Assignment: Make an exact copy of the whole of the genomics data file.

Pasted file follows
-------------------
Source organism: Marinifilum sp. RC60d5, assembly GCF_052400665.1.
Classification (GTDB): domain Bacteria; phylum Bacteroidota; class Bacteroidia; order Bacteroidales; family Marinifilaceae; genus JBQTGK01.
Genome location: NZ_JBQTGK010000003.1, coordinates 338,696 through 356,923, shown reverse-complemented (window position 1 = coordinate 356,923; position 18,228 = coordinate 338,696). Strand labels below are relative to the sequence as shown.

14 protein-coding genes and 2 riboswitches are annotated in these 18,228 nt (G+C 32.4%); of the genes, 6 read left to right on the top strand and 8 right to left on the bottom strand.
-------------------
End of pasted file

Source organism: Marinifilum sp. RC60d5, assembly GCF_052400665.1.
Classification (GTDB): domain Bacteria; phylum Bacteroidota; class Bacteroidia; order Bacteroidales; family Marinifilaceae; genus JBQTGK01.
Genome location: NZ_JBQTGK010000003.1, coordinates 338,696 through 356,923, shown reverse-complemented (window position 1 = coordinate 356,923; position 18,228 = coordinate 338,696). Strand labels below are relative to the sequence as shown.

14 protein-coding genes and 2 riboswitches are annotated in these 18,228 nt (G+C 32.4%); of the genes, 6 read left to right on the top strand and 8 right to left on the bottom strand.